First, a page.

Since your medium is the web, you’d like to make things more interesting than the back of a cereal box.
So you go ahead and add this:
Given the sheer number of demos you’d have to create, you only wish you had something that rolls out a demo with the desired configuration.
and most of the options are primitive values. It doesn’t take much code to come up with something that given an option type and values, creates a control to take input and creates an object with the value passed. Moreover, it can also have actions:
Only, this leaves you with a dilemma about the location of storing the demo configuration. The whole point is to keep .md files static, so simply having the config where the demo would be in the markdown itself is a fantasy.
Or is it?
After all, configuration itself is static. You discover Vue components (incidentally, one of the most heavenly examples of docs you’ve ever read), that allow custom configured elements in HTML. And as Vue allows for deferred mounting, it is easy enough to include it in any post process of your documentation generator.
With some effort, you’re able to come up with this:
You almost feel like this is something markdown should have by default, but think better (or worse) of it.
Hurray for interactivity! But when you try it with the remaining values it … fails?
All this demoing is leading you to bugs you didn’t even know you had. Integration testing, yay.
The Framework: Maintainability
So far your goal has been to keep docs themselves as portable as possible. The next step is the future case of bootstrapping a documentation framework. After going through an old thread, you decide to explore some of the widely used options today.
Three things are on your mind the most: Pre-rendering, search, and layout modification.
You’ve had some experience with GitBook and Docsify. GitBook has for long been the professional choice, which means it has a slew of features, but also limited options to customise the standard layout decisions.
Docsify is a more take-apart project, has no statically generated HTML files, which while making it lightweight, compromises overall SEO. But for simple projects, it is a great option with regards to customizability with plugins and layouts (The community has been considerate enough to release many add-ons that people might need while writing docs).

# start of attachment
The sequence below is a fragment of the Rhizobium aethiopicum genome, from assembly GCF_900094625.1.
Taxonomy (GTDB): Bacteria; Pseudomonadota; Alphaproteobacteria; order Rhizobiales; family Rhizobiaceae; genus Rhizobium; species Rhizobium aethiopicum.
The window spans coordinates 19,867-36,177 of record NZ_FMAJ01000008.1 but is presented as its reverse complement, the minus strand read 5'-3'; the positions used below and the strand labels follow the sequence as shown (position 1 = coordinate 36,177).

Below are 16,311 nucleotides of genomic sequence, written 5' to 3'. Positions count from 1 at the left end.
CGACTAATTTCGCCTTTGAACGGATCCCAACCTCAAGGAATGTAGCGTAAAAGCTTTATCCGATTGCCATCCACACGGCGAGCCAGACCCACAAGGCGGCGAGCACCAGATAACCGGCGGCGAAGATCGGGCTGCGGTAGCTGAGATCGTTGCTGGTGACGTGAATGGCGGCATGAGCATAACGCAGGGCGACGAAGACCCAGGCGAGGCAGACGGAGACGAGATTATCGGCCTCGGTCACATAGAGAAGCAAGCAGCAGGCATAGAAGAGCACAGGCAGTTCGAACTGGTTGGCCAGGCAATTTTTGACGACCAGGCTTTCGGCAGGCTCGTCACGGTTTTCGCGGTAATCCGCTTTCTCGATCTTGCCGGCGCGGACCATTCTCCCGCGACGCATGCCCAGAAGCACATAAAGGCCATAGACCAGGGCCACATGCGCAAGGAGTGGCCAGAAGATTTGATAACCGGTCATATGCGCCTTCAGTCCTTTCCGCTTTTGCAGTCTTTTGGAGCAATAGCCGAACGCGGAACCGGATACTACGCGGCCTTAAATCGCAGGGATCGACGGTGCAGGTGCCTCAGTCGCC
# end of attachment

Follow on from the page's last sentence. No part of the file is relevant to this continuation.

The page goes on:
GitBook and Vuepress being large-scale projects, have the Algolia search API usage built-in, making it easier to incorporate indexed search.
Vuepress aims to alleviate most of the issues in the above. However, being a relatively new project, some of the features are still in development. Yet, its gameplan looks promising if one wishes to design and customize a system that suits plenty of existing and forthcoming projects.
Release: The Beginning
Of course, after the first write-through, things still look messy. But now you have wood to work on, some protocols that’ll help you add things and maintain better. You’ve started to like it, to sleep better, and wonder how the project managed to survive until now without it.
You realise that it makes little sense to berate people for not being motivated enough to read the source code; the ultimate holy grail of developers is to communicate their work to other makers, whose work may or may not involve programming itself. That’s the wonderful thing about code, the highly accessible (when made so!) form of tinkering, that permeates all walks of life.
You publish out the docs, hoping that your users end up understanding a lot more about the project than you ever did.